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Medicare Backs Down On Denying Treatment For Hepatitis Patient

Walter Bianco's liver is severely damaged by hepatitis C, but insurers had refused to pay for the medications that could cure him.
Alexandra Olgin for NPR
Walter Bianco's liver is severely damaged by hepatitis C, but insurers had refused to pay for the medications that could cure him.

Walter Bianco, an Arizona man denied access to new drugs to cure his hepatitis C infection, will get the costly medications after all.

After NPR and Kaiser Health News reported his plight on Monday, federal Medicare officials said they would investigate. Bianco's appeal of an earlier denial had been rejected by WellCare, a private insurer that contracts with the federal program to provide drug coverage.

Late Tuesday, Bianco's doctor got word that the earlier denials had been reversed.

"I am very pleased that Mr. Bianco received approval for the treatment he needs," said Dr. Hugo Vargas of Mayo Clinic in Scottsdale, Ariz., Bianco's physician. "I hope all patients in similar (or more urgent) circumstances can be given a fair hearing."

Bianco, whose liver has been severely damaged by the hepatitis C virus, says Medicare's reversal "is great news for me, and hopefully for many others, since a precedent has been set now."

Update 6:08 PM: Sean Cavanaugh, deputy administrator of the Centers for Medicare and Medicaid Services, told NPR: "Widely-accepted treatment guidelines for Hepatitis C have recently been updated, and it is our understanding that the Part D plan decided to overturn its denial of a particular Hepatitis C treatment based on guidance that was not available at the time of the initial decision."

But it's not clear whether Bianco's case does indeed set a precedent.

Cavanaugh recently told a gathering of the U.S. Chamber of Commerce that the agency is awaiting advice on how best to use the drugs and which patients should get them first.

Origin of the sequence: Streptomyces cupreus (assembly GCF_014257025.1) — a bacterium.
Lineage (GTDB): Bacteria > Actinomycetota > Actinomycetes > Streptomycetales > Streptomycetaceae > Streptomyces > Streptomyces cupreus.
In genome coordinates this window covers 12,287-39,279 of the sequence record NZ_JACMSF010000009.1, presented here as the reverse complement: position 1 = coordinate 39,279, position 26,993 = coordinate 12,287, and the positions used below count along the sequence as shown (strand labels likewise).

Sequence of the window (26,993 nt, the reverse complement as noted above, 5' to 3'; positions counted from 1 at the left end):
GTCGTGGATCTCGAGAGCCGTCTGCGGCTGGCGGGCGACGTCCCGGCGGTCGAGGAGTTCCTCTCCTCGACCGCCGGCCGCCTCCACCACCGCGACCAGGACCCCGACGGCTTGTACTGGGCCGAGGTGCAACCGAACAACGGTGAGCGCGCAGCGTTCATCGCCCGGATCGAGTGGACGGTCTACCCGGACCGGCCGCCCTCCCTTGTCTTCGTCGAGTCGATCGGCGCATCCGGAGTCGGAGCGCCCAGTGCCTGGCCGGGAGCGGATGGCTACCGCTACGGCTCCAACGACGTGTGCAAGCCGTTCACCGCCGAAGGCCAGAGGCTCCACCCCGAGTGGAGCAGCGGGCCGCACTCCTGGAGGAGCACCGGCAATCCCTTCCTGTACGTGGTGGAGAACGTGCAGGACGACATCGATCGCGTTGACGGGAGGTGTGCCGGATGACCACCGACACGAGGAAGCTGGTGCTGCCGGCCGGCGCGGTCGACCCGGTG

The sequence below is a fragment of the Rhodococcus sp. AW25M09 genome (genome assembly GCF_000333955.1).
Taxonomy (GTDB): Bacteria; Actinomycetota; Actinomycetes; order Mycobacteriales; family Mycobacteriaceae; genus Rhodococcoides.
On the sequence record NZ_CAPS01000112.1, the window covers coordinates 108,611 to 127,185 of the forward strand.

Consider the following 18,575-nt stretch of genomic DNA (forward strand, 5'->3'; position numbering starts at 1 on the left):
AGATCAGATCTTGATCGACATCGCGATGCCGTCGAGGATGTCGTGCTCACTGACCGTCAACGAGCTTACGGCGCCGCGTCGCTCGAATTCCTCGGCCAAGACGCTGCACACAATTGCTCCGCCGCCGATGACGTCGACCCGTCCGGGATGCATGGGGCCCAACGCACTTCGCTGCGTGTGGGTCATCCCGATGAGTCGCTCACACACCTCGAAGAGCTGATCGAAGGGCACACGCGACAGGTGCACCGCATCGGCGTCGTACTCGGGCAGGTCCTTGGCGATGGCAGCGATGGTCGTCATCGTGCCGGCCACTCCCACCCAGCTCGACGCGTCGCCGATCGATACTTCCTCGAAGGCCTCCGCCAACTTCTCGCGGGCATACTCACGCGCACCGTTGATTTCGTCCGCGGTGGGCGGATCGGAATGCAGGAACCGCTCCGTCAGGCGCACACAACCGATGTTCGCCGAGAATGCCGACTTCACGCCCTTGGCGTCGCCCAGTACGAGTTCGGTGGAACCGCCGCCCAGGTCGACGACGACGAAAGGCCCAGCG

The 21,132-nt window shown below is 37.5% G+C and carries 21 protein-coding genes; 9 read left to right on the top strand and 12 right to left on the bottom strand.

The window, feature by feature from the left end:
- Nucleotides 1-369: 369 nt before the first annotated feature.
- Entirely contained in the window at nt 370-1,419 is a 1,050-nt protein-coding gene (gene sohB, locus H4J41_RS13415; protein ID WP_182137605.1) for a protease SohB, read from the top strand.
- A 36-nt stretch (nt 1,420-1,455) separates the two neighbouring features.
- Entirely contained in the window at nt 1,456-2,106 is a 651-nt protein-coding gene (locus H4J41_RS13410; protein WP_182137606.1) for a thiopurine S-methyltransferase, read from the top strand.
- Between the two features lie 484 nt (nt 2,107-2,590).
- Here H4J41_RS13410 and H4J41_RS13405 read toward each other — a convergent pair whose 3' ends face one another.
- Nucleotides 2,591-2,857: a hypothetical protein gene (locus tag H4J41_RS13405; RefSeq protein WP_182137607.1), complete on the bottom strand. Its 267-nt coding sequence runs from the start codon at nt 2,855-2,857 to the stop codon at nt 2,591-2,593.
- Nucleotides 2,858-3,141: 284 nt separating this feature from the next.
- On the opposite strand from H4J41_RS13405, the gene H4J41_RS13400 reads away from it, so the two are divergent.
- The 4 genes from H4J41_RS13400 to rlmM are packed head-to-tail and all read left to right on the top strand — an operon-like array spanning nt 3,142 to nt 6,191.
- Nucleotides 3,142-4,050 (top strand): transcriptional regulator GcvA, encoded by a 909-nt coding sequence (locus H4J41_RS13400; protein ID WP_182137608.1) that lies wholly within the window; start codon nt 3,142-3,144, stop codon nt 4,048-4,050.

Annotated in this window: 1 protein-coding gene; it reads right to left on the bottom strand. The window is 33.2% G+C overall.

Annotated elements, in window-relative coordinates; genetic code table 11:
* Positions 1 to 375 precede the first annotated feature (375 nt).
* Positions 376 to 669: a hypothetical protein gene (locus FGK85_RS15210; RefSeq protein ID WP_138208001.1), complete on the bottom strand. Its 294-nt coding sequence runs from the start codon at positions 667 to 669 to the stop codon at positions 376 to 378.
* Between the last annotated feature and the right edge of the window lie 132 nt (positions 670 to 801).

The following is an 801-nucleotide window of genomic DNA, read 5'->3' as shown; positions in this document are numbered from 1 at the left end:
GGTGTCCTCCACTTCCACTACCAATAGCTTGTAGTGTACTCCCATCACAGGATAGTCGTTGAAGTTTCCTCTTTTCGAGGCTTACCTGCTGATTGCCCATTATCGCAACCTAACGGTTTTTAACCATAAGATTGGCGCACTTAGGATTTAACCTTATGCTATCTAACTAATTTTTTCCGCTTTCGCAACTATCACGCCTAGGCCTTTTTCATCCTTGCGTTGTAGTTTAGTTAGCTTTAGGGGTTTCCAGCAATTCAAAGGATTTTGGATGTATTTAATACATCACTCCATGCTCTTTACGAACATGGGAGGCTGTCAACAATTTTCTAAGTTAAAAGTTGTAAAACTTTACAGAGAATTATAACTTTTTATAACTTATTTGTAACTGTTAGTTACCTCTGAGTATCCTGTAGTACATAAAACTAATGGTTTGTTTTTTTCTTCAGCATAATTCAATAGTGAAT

Medicare officials have reportedly been consulting with the Infectious Diseases Society of America and the American Association for the Study of Liver Diseases. Both groups have recommended the use of the new drugs for patients like Bianco whose livers are heavily damaged by the virus but who are not yet at the end stage of infection — liver failure or liver cancer.

For now, Medicare's Part D contractors may decide on a case-by-case basis whether to approve payment for the costly new drugs.

One of them, called Sovaldi, costs $84,000 for a typical 12-week course of treatment. The other, Olysio, costs about $66,000.

The issue in the case of Bianco and thousands of others, is whether Medicare will pay for their combined use — something not yet approved by the Food and Drug Administration, although Olysio's manufacturer, Janssen Therapeutics, sought approval of the combination on May 7.

Older hepatitis C drug regimens have not cured the infection in Bianco and many others. And many also cannot tolerate their harsh side effects.

The issue of paying for the expensive new drugs, which cure upwards of 90 percent of patients, is being closely watched by patient advocates, federal health and budget officials, state Medicaid directors, the Department of Veterans Affairs and corrections officials across the country. All face billions of dollars in potential obligations to treat the 3 million to 5 million Americans infected by the deadly virus.

Cavanaugh says Medicare expects to know the potential cost burden of the new drugs by the end of this year. The agency will have more information after it receives bids in the coming weeks from Part D drug plan contractors, which will take the cost of the new treatments for the coming year into account.

The publication Inside CMS has reported that Gilead Sciences, maker of Sovaldi, received 90 percent of the $2.1 billion first-quarter sales of the drug — a record for any new drug — from Medicare and private health insurers. An additional 7 percent of sales came from Medicaid.

Medicare officials' fast response in the Bianco case is an indication of the political sensitivity of rejecting lifesaving coverage based on drug costs. "We want to try to be as helpful as we can to get beneficiaries the drugs that they need," a Medicare spokesman said earlier this week.

Or to put it the other way around, no one wants to be the first to say that patients who need the drugs can't get them — or that hepatitis C has pushed the nation into explicit rationing of lifesaving care.

Copyright 2023 Kaiser Health News. To see more, visit Kaiser Health News.

Since he joined NPR in 2000, Knox has covered a broad range of issues and events in public health, medicine, and science. His reports can be heard on NPR's Morning Edition, All Things Considered, Weekend Edition, Talk of the Nation, and newscasts.